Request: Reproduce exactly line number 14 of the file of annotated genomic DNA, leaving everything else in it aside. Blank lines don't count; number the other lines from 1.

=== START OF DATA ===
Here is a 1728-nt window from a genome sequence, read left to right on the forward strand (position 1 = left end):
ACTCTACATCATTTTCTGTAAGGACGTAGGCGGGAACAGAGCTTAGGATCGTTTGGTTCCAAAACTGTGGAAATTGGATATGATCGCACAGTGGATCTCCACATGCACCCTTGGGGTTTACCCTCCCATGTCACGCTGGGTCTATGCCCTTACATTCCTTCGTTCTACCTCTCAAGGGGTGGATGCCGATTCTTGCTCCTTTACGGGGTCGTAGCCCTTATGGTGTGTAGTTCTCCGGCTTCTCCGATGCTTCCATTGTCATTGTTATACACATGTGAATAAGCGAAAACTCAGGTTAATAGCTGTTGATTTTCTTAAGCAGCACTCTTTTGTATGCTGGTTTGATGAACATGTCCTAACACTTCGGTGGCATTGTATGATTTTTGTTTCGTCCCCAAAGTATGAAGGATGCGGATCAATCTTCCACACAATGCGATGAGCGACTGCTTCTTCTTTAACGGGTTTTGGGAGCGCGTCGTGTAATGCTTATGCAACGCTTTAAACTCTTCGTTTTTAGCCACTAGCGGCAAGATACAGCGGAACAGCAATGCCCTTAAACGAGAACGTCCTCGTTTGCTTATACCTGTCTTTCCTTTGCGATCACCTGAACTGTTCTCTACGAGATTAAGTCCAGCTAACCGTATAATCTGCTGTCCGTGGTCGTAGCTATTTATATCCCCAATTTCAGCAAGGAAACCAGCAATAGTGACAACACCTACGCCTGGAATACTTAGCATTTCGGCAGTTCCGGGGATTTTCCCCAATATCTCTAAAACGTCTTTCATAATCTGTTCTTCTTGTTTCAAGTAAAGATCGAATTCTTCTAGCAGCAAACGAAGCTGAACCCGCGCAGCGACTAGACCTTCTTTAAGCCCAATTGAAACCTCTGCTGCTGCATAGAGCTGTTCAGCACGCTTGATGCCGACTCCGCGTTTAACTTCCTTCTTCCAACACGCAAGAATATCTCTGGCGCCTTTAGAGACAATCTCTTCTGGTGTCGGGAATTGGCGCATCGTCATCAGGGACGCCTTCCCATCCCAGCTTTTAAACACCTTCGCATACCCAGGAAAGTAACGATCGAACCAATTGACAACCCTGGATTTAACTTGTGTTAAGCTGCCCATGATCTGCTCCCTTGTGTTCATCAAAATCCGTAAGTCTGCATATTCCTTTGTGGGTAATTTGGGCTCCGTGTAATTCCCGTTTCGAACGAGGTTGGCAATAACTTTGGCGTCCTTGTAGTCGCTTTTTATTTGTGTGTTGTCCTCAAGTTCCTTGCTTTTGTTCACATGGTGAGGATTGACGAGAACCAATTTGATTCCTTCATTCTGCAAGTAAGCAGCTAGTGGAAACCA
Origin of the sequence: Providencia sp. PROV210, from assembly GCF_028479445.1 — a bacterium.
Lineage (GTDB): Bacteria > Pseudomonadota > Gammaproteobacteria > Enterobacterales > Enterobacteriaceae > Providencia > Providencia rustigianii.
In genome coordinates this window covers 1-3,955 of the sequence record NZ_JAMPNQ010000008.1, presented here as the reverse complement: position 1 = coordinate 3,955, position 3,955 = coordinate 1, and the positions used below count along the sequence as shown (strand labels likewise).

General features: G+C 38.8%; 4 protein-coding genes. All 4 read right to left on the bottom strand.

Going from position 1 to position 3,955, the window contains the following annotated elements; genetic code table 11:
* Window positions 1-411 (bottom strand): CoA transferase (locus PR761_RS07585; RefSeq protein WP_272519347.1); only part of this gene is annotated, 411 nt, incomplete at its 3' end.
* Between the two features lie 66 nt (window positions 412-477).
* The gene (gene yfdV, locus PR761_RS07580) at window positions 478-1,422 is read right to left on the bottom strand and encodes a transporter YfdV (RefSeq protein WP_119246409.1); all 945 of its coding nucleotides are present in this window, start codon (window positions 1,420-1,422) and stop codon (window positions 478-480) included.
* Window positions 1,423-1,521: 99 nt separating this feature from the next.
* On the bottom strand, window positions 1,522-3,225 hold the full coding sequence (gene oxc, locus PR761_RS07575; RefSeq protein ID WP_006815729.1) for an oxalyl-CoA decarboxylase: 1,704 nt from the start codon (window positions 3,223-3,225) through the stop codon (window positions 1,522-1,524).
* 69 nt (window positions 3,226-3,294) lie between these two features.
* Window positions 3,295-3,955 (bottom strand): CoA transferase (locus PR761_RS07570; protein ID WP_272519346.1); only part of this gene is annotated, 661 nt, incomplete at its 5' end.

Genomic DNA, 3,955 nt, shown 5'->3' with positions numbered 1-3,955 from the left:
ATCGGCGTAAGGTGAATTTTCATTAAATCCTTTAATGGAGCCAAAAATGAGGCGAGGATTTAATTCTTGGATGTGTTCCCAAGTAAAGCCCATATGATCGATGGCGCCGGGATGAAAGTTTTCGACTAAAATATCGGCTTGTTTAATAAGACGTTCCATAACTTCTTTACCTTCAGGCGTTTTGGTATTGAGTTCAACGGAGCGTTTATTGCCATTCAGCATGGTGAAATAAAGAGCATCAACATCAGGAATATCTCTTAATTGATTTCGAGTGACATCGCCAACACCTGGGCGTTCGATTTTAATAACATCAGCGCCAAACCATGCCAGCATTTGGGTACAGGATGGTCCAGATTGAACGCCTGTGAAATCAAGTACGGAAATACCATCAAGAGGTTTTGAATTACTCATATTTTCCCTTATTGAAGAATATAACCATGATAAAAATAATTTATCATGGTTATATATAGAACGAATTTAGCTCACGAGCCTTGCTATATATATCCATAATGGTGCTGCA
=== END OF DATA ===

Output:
* Window positions 3,295-3,955 (bottom strand): CoA transferase (locus PR761_RS07570; protein ID WP_272519346.1); only part of this gene is annotated, 661 nt, incomplete at its 5' end.